I live in a 1 bedroom apt. that has brick walls and the landlord won't put up a new antenna outside so I need to make one for inside but I also have train tracks about 100 ft from the building and they are on a hill that brings the top of the train is evan with the top of the apartment building and I live on the first floor so I'm basically below the trains and every time one goes buy the TV cuts out. I am about 60 miles NE from Indianapolis and the only window that I have to face the antenna is faceing East away from Indy. Do you think your antenna would work for me? I also have a old Satellite dish just outside of my bathroom window that I am trying to build something that I can put on it so I can use it and it is still facing in the right direction do you have any ideas on what I can do with that? One of the problems with that is that it is below the wheels of the train and it is pointed directly over the train to the satellite. I have been trying to come up with something for well over a year now and I am getting really frustrated with it so is there anyone out there that can help me out on this? I need someone who knows how to figure out the math or something that I can try. If you need the math figures just let me know. Thanks for any help you can give me.

Tvo on August 22, 2015:

This design is neater compare to what I did.I just use a cable cord and some foil and booya I can watch football again lol

Joshua on August 22, 2015:

I was skeptical about this, but every antenna I have purchased even amplified power antenna have given trouble with signal. I slapped this together rather half hazardly in all honesty and it works much better than any antenna I ever purchased! I get more channels and much less aggrevation. Love it!

ernestpr on August 08, 2015:

I just made another antenna for around $10 that picks up 90 stations in my area of Orange County, CA. Between my HULU and Netflix I get everything I need. When I called to drop the cable company they offered me all of the channels in my current package ($89/month) less ESPN and BRAVO for $17.95. I was so upset I didn't drop this sooner. I built my antenna here:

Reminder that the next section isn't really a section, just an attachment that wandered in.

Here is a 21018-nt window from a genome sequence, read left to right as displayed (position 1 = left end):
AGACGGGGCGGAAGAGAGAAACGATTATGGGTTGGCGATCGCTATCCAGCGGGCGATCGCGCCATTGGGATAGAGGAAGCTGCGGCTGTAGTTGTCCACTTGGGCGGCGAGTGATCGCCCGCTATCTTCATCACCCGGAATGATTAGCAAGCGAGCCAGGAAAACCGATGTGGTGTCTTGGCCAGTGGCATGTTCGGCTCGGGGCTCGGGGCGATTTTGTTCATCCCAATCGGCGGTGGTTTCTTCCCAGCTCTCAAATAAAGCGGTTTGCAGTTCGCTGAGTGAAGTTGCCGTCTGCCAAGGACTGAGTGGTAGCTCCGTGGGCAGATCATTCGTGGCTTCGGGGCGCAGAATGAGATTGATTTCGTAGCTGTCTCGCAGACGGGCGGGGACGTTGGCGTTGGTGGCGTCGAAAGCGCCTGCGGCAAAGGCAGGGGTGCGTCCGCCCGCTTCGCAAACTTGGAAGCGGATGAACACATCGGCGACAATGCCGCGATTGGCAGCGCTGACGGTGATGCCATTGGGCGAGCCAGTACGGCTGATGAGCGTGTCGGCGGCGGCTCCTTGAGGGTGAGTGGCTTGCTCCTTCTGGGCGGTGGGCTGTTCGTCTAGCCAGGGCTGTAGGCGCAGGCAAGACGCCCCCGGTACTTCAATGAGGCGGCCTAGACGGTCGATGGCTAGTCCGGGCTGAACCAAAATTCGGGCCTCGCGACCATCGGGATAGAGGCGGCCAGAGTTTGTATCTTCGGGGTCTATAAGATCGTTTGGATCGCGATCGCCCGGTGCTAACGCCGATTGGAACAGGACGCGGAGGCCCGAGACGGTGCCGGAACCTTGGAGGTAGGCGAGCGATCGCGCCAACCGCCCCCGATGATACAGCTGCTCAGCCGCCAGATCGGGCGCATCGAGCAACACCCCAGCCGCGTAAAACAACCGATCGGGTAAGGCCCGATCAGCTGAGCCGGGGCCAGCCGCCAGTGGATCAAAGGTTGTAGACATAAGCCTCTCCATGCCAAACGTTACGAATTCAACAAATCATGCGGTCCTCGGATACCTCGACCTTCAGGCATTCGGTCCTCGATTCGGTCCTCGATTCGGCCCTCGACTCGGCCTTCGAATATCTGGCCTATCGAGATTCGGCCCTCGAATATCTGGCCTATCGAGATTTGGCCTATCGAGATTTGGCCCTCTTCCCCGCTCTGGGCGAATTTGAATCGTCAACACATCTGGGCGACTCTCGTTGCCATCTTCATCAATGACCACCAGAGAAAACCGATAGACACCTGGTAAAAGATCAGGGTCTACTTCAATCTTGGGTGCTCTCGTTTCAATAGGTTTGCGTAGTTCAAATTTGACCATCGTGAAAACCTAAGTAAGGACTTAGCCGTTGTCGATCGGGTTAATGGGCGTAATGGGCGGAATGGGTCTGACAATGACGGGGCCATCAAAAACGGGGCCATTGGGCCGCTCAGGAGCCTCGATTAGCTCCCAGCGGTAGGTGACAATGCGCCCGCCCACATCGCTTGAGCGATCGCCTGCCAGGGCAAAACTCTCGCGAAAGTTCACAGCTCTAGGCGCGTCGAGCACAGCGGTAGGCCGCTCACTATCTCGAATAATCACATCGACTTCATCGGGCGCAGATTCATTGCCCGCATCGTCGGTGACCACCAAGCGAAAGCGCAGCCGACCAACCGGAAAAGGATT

Dave on July 31, 2015:

Made one of these antennas from some extra aluminum roof flashing. Spent about $1.75 for a balun, which was my total cost. One of my friends loaned me a Mohu Leaf antenna, which probably cost around $40. I did a comparison of the two. The results were that the Mohu Leaf pulled in 40 stations (from the Orlando, FL area). This antenna pulled in 59!

DB on June 27, 2015:

My quick tips:

To form the 45 degree angles for the wings (using foam board), I temporarily pinned small squares of foam board to the end of the wings while the glue was drying.

Also, I used binder clips to fasten the Balun to the antenna. They worked very well.

PK on May 22, 2015:

I made this one. Thanks a lot for detailed explanation. I live in dallas area and i got 55 channels with this design and picture quality is very very good. This design works great!! Thanks again....

PK on May 19, 2015:

Question on step number 4 - When cutting the two rectangle, should we also cut the foil from reflector? I am not sure if we just need to cut the rectangle or need to cut foil along with two rectangle??

Ty on May 17, 2015:

Hi guys, do I need to have the transformer? can it just be an antenna cable split wires to attach to the two points on the homemade antenna?

testy on April 16, 2015:

didn't work for me, same result as my rabbit ears

cyn on April 01, 2015:

Hello, you say that the transformer is used to easily connect the antenna to the tv, and that coax cable can be used by stripping it and connecting the wire (since there is only one wire in coax). Do you mean that you connect the coax to two pigtails? If so, what wire should be used for the pigtails?


Dave Muse (author) from Dearborn, MI on March 28, 2015:

Hello readers, sorry to take so long to answer questiions, Hubpages works different from Squidoo, so I have just discovered your comments.

WHitney, tape won't make for a good electrical connection. Someone here mentioned paper clips, and that probably would work.

Orb, yes, you made a large reflector which is working better than the small reflector that is part of the antenna. Calculating the optimum distance takes math (and would be a bit different for every channel) so experimenting is the best advice. And yes, you can show pictures and link back.

Brian, if you are doing long runs of cable, the round coaxial is better than the flat twinlead. You can also add a signal amplifier if you lose too much signal strength.

Marshall, yes, the wings need to be insulated from each other and from the reflector. So the antenna can't be all metal, there need to be insulating components.

Tyler, it doesn't matter which side of the foil is up or down.

Tyler on March 26, 2015:

does it matter which way the "shiny" side of the foil faces?

Robert on February 24, 2015: